We admit it, we are anglophiles. From Lincoln Cathedral to Sir Christopher Wren to the Young British Artists.
videos + essays
His body swells beneath the cloth, but his feet hardly touch the ground. This awkward angel is part pagan, part Christian.
Singer Sargent’s evocative canvas turns a sweet, ordinary scene into a symphony of shapes and colors.
Everyone wanted to have a look at the cast of characters Frith created—their variety provides the modern viewer with a fascinating glimpse into Victorian life.
Gentile Bellini's portrait of Mehmed II has been re-interpreted and understood many times since it was produced nearly 550 years ago.
A conversation with Dr. Beth Harris and Dr. Steven Zucker in front of the Rosetta Stone, Egypt, Ptolemaic Period, 196 B.C.E., granodiorite, 112.3 x 28.4 x 75.7 cm (The British Museum)
The Last of England is a poignant reminder of the journey made by millions of people during the 19th century.
Throughout his career, Hunt stayed close to the aesthetic of the Pre-Raphaelite Brotherhood in his attention to detail and insistence on narrative content.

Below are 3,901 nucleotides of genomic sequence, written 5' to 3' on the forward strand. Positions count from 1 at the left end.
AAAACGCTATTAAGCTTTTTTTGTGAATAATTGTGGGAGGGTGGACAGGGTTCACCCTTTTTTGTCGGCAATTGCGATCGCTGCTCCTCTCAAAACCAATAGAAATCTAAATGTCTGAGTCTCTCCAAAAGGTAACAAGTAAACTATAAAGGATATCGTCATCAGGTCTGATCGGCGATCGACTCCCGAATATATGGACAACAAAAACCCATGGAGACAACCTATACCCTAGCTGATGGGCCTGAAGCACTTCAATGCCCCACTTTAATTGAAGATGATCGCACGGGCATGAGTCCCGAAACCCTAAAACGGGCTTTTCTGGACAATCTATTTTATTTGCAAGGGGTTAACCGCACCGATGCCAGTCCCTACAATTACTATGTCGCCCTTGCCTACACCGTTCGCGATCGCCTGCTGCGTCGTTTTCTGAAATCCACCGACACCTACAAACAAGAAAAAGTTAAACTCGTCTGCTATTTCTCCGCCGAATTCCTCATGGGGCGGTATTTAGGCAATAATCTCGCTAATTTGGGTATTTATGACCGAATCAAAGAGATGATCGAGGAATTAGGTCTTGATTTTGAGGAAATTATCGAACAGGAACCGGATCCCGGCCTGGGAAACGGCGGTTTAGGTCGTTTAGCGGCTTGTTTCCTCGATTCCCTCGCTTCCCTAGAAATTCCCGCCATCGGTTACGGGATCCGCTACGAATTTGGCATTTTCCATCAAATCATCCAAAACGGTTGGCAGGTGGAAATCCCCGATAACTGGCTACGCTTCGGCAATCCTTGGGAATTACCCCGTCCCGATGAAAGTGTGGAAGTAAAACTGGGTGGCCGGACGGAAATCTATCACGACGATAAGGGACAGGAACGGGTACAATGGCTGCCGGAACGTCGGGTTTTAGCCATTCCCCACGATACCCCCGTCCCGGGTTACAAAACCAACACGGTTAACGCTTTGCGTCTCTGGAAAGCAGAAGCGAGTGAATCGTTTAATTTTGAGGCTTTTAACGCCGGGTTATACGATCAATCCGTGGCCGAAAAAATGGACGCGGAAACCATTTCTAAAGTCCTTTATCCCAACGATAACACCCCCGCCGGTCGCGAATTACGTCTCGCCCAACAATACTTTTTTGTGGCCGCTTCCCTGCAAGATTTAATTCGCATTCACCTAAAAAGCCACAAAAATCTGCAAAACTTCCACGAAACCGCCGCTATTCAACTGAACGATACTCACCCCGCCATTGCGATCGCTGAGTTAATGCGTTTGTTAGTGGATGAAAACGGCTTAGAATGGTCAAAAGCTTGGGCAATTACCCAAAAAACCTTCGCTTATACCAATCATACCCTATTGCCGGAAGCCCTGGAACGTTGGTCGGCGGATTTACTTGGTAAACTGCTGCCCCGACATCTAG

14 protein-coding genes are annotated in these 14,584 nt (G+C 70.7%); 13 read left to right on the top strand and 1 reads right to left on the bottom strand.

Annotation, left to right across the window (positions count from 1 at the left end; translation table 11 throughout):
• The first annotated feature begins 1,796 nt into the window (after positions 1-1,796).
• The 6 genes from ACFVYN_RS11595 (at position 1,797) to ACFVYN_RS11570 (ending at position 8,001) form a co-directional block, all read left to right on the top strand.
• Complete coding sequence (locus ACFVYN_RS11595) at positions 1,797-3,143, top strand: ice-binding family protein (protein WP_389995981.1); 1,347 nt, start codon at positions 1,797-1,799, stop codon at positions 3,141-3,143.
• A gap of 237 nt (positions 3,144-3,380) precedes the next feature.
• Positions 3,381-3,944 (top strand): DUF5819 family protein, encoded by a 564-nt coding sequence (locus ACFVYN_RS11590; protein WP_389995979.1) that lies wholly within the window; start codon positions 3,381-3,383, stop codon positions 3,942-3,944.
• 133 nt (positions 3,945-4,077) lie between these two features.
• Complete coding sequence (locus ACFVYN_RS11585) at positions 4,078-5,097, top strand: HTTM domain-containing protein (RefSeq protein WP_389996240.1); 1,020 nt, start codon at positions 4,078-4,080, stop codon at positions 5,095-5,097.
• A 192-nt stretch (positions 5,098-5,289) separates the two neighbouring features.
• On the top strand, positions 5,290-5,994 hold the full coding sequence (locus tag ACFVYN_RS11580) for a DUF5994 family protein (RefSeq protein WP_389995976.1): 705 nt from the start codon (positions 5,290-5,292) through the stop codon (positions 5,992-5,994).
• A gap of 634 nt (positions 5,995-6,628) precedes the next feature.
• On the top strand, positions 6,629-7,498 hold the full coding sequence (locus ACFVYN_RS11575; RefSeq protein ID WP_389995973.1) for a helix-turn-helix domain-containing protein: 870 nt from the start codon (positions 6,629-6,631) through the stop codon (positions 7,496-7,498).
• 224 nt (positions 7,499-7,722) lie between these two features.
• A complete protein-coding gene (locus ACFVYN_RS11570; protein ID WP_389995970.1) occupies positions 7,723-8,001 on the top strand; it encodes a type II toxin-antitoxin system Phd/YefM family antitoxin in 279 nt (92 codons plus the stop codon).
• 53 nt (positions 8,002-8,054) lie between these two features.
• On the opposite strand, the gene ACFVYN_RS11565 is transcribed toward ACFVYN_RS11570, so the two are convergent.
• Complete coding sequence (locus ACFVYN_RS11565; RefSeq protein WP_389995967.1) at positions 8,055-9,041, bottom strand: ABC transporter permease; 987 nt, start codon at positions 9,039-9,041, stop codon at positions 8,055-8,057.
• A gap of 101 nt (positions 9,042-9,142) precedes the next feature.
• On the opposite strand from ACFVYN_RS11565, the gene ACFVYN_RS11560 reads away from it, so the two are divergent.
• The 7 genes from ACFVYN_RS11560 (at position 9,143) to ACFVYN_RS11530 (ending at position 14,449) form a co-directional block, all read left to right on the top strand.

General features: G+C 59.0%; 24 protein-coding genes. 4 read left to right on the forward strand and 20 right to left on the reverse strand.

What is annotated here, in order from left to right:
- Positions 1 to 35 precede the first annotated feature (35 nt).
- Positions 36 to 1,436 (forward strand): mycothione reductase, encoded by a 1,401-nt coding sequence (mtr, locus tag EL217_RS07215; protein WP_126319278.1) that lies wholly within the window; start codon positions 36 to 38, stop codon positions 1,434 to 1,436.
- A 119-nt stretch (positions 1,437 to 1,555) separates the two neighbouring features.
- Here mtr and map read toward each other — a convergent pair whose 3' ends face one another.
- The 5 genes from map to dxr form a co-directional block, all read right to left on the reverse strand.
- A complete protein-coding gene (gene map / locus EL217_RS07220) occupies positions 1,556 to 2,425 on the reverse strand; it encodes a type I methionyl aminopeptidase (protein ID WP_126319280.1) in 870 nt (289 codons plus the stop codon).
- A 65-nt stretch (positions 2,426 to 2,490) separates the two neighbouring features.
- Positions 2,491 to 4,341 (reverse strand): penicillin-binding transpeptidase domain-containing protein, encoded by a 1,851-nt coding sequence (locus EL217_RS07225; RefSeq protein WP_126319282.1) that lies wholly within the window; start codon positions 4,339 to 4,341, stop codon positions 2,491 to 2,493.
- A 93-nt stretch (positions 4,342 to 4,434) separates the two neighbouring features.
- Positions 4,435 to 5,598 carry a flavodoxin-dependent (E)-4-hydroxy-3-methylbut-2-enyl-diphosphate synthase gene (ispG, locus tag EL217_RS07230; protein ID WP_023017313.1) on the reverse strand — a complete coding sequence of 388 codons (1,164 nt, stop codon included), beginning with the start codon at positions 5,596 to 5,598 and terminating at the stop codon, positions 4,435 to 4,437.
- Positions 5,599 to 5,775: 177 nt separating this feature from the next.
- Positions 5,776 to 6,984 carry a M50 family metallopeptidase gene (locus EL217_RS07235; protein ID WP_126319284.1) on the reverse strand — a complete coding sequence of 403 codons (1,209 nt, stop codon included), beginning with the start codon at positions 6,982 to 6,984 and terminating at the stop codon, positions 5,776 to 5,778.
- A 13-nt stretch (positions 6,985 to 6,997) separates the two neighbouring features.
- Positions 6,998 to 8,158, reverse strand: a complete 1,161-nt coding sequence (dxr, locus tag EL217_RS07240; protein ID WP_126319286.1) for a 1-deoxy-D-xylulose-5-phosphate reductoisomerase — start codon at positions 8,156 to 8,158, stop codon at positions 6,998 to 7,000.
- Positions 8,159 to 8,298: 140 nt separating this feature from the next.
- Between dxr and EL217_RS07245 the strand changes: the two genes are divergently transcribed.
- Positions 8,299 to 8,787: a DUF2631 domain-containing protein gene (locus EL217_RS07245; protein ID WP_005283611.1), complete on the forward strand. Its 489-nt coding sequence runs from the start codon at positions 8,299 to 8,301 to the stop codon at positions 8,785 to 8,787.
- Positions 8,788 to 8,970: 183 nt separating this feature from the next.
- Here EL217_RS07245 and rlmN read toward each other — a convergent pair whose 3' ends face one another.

Eleven painted scenes in a single page.
What are Persian carpets, a peacock, and a cucumber doing in a painting of The Annunciation?
A portrait of the cultivated, but deeply flawed, politically inept, and unlucky King Charles I, who ended his days beheaded on a scaffold.
Like a disaster movie, Turner’s painting transforms a natural catastrophe — with death a near-certainty — into entertainment.
Though he was eventually beheaded, this portrait encapsulates the king's notion of independent authority, and his belief in the divine right of kings.